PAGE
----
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I'm going through an editing something I wrote and am stuck on where to break paragraphs containing dialogue. I know I need to break when a new character speaks, but I'm not sure where to start a new paragraph when there is description mixed with dialogue.

For example:

He nodded. "Thank you for returning the bicycle. You see it was my son's and he would love to ride it one more time."1 My heart pained at this, and I looked up at my dad who seemed unmoved.2 I looked back at Mr. Houston.3 "Of course. I apologize I didn't give it back in time. I was scared."

Where is the best place to split this paragraph?

  1. After the first speaker finishes
  2. Between the two non-dialogue sentences
  3. Just before the second speaker begins
  4. Somewhere else?
  • You might want to wait a bit before accepting an answer; other people might have better ideas than me. – FlyingPiMonster Mar 15 '17 at 2:00
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    May I request that it be restored to on-topic? I very frequently see this very issue in the wriing of others, including established professionalwriters (and myself). The particular example is a good one for the nature of the question. – user23046 Mar 15 '17 at 22:48
  • @RobtA I agree. I come across this all the time, personally. Maybe the question should be edited to make it more generic? – FlyingPiMonster Mar 16 '17 at 1:31
  • I'm voting to reopen now the question has been edited to make it more general. Besides, it needs to be explained why do don't always have to break when a new character speaks. – user16226 Mar 19 '17 at 15:07
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Personally, I would break it after Mr. Houston finishes speaking (your first example). This way, the first paragraph is about what Mr. Houston said, and the second paragraph is about the speaker's response, both in his thoughts and out loud.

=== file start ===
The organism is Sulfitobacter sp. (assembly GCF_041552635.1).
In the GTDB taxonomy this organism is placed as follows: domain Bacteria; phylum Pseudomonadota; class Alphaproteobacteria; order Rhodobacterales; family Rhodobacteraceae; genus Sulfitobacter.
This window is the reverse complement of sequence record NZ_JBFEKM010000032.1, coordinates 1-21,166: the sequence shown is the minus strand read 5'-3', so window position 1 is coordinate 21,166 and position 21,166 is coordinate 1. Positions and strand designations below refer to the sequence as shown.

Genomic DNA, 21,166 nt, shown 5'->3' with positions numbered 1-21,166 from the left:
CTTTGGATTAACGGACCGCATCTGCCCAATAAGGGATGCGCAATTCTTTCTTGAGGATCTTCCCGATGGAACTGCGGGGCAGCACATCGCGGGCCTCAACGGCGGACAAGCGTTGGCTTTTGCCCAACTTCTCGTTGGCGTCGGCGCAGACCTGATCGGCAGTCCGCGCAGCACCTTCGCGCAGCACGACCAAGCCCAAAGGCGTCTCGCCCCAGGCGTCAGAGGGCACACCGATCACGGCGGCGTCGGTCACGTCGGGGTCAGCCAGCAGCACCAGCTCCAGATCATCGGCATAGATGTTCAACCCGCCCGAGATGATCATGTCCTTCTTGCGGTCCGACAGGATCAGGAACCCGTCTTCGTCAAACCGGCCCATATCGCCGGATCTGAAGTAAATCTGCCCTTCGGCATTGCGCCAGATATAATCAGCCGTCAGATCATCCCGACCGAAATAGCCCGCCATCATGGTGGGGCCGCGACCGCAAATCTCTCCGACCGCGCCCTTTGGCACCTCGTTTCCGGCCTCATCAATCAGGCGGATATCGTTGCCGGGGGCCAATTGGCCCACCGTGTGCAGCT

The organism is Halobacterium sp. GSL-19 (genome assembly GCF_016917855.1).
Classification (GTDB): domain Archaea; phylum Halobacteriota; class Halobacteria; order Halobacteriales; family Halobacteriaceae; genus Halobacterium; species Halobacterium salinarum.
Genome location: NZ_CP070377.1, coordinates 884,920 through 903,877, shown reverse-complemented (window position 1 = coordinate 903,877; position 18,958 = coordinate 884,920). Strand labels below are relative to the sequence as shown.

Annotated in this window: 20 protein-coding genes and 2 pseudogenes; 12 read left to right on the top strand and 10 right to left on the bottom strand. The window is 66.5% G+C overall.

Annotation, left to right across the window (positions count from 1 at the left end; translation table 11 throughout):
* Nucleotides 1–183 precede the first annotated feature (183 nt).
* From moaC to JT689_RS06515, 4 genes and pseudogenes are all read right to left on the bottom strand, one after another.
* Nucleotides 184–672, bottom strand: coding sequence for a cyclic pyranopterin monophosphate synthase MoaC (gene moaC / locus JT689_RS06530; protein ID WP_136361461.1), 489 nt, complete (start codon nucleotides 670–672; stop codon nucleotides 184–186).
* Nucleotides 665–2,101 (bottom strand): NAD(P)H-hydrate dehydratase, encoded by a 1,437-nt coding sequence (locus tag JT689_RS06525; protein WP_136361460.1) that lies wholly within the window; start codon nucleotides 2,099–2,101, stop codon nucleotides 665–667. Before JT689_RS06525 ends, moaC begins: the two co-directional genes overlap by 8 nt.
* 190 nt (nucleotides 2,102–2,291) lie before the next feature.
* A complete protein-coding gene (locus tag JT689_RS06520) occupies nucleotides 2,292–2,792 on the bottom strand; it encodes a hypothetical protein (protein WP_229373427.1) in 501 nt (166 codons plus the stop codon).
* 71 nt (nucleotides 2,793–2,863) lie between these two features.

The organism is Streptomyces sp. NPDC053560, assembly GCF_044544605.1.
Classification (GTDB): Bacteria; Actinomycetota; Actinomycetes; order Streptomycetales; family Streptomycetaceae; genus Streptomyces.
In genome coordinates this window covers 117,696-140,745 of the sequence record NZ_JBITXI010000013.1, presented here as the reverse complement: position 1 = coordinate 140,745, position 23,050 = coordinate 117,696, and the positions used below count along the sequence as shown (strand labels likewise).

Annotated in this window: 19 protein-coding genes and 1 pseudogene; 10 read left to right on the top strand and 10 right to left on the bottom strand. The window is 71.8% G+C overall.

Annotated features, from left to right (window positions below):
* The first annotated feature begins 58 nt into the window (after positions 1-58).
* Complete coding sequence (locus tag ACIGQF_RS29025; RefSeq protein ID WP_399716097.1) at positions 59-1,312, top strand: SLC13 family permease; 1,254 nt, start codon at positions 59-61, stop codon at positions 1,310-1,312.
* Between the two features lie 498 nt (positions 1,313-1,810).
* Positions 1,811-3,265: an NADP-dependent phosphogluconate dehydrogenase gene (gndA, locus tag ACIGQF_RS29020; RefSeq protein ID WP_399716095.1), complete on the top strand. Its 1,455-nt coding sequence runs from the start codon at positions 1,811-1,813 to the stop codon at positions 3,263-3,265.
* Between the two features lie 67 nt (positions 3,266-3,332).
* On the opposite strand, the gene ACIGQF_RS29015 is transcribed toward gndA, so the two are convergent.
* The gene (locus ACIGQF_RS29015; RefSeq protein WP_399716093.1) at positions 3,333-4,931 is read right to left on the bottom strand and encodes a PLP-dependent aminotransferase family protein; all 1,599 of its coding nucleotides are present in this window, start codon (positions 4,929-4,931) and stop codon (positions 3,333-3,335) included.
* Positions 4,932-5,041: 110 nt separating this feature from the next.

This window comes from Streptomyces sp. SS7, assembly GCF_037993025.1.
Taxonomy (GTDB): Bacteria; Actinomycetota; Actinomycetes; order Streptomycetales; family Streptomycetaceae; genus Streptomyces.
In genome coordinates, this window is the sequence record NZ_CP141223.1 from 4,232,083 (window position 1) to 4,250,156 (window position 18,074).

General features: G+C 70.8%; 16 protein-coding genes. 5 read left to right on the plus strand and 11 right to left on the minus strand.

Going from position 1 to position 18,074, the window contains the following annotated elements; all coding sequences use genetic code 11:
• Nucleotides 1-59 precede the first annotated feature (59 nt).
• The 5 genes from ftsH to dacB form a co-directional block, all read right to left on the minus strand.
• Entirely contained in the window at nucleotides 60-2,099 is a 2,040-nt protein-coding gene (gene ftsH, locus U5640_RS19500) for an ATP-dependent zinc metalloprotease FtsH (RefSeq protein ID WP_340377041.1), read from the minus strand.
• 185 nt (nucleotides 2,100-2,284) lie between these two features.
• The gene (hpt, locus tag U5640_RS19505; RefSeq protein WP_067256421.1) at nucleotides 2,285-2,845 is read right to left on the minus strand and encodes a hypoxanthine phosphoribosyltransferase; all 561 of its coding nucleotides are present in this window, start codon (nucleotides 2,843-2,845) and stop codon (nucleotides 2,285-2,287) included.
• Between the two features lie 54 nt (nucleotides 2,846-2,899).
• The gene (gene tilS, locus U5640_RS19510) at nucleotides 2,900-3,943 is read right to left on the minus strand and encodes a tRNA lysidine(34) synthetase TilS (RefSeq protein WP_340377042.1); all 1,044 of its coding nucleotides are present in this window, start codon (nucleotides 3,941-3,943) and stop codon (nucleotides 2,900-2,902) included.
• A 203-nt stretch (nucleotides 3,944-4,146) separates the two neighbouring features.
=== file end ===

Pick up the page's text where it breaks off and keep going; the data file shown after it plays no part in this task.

He nodded. "Thank you for returning the bicycle. You see it was my son's and he would love to ride it one more time."

My heart pained at this, and I looked up at my dad, who seemed unmoved. I looked back at Mr. Houston. "Of course. I apologize I didn't give it back in time. I was scared."

This is just based on the dialogue you've posted. There might be a better way to do this depending on the rest of the conversation. For example, if you want to build a bit of tension, you might split it into three paragraphs:

He nodded. "Thank you for returning the bicycle. You see it was my son's and he would love to ride it one more time."

My heart pained at this, and I looked up at my dad, who seemed unmoved. I looked back at Mr. Houston.

"Of course. I apologize I didn't give it back in time. I was scared."

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I would suggest that unless you have a strong reason to do otherwise, it would best be split like this:

He nodded. "Thank you for returning the bicycle. You see it was my son's and he would love to ride it one more time."

My heart pained at this, and I looked up at my dad who seemed unmoved. I looked back at Mr. Houston. "Of course. I apologize I didn't give it back in time. I was scared."